The decision by the Nine Entertainment Company to enter into a six figure deal with the parents of a 14-year old boy arrested in Bali for drug possession is breathtaking even by the lamentable standards of the Australian commercial media. Never mind the egregious act of rewarding criminal behaviour, which may be in breach of Australian laws prohibiting offenders from benefiting financially. Incredibly, this is a deal that has come to light even before the court case against the boy has concluded and may well jeopardise the efforts of Indonesian lawyers to secure his early release.
All the normal conventions that ought to apply in this instance have been tossed to the winds in the blind pursuit of television ratings and magazine circulation. Nine’s action beggars belief. It is corporately irresponsible, legally questionable – maybe illegal – and morally reprehensible. With a 14-year old’s freedom and future at stake, it is quite simply mad.
We’re told that the deal with the boy’s parents was concluded by Nine’s managing director, Jeffrey Browne, and signed off by group CEO, David Gyngell. One truly has to wonder about the moral compass of these individuals, let alone their judgment. They – and the boy’s lamentable parents – stand accused in the court of public opinion of greed and stupidity on an epic scale. They deserve to cop the full force of that opprobrium, along with a rectal examination by the broadcasting authorities of the circumstances of this arrangement.
It’s not merely the payment that is grossly offensive but the terms Nine is using to promote one of the basest instances of chequebook journalism Grubsheet has ever witnessed. The boy is to be “unmasked” on 60 Minutes, the bizarre Darth Vader head gear that has protected his identity hitherto removed so that the eyes of the world can gaze on his pimply face and hear his grubby tale – of a life derailed by a $20 dope deal in a Bali backstreet alley.
The law – in both Indonesia and Australia – protects the anonymity of such people for good reason. They are minors and deemed to be less responsible and more vulnerable than adult offenders. The Indonesian authorities took specific steps to protect this boy from prying lenses. The judges went out of their way to be solicitous, telling him not to be worried and regard them as family. The boy made a tearful plea to be released and all the indications thus far have pointed to the judges accepting that plea on the basis that the boy was already a problem drug user. What will they now be thinking as they contemplate the news that far from wanting to stay anonymous, he and his parents are publicity seekers prepared to be “unmasked” on Australian television for commercial gain?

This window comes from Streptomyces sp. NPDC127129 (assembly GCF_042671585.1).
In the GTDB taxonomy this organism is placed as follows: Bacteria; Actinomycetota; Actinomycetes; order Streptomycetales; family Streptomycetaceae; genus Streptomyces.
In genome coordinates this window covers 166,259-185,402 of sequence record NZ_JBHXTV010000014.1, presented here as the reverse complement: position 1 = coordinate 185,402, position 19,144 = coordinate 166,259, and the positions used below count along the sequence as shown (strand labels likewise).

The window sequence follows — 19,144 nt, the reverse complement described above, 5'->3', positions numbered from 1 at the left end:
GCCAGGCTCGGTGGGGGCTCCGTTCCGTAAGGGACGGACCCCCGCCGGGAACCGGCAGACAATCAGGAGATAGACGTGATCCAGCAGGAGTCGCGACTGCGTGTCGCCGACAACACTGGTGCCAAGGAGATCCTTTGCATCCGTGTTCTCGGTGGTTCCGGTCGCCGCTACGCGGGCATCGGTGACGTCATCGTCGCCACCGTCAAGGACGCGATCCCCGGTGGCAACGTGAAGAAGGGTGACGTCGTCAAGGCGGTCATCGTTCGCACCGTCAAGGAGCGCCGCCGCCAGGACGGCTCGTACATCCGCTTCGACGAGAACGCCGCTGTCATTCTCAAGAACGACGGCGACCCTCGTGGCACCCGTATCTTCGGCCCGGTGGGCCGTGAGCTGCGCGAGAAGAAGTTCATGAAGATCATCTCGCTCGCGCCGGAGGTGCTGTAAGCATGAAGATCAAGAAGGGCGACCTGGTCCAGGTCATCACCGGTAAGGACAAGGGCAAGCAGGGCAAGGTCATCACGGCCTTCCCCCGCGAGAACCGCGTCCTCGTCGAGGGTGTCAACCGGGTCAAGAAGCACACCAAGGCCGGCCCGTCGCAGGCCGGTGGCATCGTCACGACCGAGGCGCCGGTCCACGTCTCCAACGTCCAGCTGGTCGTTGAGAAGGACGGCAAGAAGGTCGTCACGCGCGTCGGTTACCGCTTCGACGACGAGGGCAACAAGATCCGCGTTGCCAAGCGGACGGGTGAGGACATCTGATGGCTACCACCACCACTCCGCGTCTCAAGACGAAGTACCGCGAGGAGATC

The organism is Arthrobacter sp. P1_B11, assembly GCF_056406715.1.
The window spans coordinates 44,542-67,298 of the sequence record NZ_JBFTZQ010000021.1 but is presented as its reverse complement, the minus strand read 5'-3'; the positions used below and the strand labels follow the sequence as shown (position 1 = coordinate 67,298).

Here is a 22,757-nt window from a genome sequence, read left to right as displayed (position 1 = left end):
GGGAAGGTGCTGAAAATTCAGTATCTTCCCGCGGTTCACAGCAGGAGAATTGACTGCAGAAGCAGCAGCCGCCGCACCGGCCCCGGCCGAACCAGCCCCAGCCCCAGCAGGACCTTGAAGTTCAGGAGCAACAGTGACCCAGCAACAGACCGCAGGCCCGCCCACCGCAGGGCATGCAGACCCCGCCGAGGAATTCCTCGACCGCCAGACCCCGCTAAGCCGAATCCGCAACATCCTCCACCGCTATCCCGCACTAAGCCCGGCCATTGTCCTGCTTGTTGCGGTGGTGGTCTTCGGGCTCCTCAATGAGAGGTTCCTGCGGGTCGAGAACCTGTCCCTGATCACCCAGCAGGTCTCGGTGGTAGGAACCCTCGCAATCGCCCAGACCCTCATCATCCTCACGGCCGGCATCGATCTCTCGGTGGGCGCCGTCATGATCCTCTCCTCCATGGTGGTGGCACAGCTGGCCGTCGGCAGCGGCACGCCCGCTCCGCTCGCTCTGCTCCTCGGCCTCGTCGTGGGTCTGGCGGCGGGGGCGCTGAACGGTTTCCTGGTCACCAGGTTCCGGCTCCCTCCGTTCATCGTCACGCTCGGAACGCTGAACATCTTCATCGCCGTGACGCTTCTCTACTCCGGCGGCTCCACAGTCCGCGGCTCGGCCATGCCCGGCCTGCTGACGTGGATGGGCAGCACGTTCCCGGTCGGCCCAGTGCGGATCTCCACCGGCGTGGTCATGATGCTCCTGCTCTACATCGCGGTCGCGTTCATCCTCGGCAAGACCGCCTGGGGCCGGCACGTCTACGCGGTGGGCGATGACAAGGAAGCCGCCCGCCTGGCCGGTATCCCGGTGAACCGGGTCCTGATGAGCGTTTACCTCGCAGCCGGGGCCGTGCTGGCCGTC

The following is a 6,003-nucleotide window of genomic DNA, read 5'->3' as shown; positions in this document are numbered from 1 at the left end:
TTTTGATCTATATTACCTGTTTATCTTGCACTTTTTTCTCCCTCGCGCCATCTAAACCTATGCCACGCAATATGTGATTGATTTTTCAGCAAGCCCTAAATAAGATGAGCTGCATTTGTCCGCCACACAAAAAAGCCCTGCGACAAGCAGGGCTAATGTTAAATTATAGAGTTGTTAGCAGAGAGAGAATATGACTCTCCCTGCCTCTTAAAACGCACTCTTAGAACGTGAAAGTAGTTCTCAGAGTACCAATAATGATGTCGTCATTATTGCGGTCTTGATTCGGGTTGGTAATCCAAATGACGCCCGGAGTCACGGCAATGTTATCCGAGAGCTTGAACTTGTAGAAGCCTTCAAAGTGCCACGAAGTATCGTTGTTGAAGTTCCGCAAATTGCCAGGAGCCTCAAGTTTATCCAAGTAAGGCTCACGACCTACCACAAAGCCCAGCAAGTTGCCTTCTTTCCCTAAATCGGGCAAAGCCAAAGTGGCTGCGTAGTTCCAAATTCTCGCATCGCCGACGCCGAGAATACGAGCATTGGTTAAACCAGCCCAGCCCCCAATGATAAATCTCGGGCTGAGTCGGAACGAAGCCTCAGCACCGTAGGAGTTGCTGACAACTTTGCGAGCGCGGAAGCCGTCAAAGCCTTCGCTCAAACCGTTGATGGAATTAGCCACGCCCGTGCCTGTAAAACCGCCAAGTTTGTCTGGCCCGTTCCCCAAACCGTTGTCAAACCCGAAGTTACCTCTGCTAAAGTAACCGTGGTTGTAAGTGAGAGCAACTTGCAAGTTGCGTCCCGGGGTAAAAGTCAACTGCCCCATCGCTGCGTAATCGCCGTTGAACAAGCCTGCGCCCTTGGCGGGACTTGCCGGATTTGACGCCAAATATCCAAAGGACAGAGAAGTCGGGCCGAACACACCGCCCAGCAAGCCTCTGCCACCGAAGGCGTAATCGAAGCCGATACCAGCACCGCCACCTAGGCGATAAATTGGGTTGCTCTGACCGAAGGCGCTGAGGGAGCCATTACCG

Already, Indonesian lawyers are warning that news of the deal – reportedly worth up to $300-thousand – may cost the boy his freedom. If that happens, then God help the family and God help Channel Nine. The trouble it’s already in for being economical with the truth about its attempt to influence public debate on Andrew Wilkie’s poker machine legislation will be a storm in a teacup compared to the hurricane brewing around it now.
Nine was once the jewel in the crown of one of the powerhouses of Australian journalism – Kerry Packer’s Publishing and Broadcasting Limited. Its range of news and current affairs programs surpassed even those of the public broadcaster -the ABC – and were complimented by prestigious print stablemates of the calibre of The Bulletin and the Australian Women’s Weekly. Grubsheet worked on and off for Kerry Packer for the best part of a quarter of a century and was eventually given the task of compiling the old man’s prime-time obituary. It proved to be an obituary of sorts for both of us, for with Kerry’s death came our own demise, the end of the road for the brand of quality journalism embodied in the weekly Sunday program, on which we worked.
Sunday was a protected species while Kerry was alive. But his son, James, had no interest in the media, let alone quality journalism, and an unrelenting plunge down market eventually led to Packer Junior gradually divesting himself of the family media empire in favour of his first love – gambling. The television and print assets of PBL Media passed into the hands of a private equity firm, CVC Asia Pacific, and the group was eventually re-branded as the Nine Entertainment Company.
The name itself pretty much says it all. Entertainment at all costs. Even the freedom and welfare of a 14-year old boy.
POSTSCRIPT: Both the Nine Entertainment Company and the boy’s parents have since announced that no deal has been entered into for the boy to tell his story on the company’s media outlets. The announcement comes after a public outcry in Australia and warnings from Indonesian lawyers that the deal could jeopardise the boy’s release. It remains to be seen whether any deal has been scuppered permanently or is merely on hold until the boy leaves Indonesia.
This profile of the Sydney fixer who stitched up the deal, Grant Vandenberg, makes it abundantly clear that a deal was in place until it was derailed by the response of the Indonesian response. Again, time will tell if it’s ever reactivated. But given the circumstances, we certainly don’t feel the need to withdraw this article. The apparent failure of both Nine and the boy’s parents to comprehend the inevitable backlash most certainly – in our view – speaks of avarice and blind stupidity.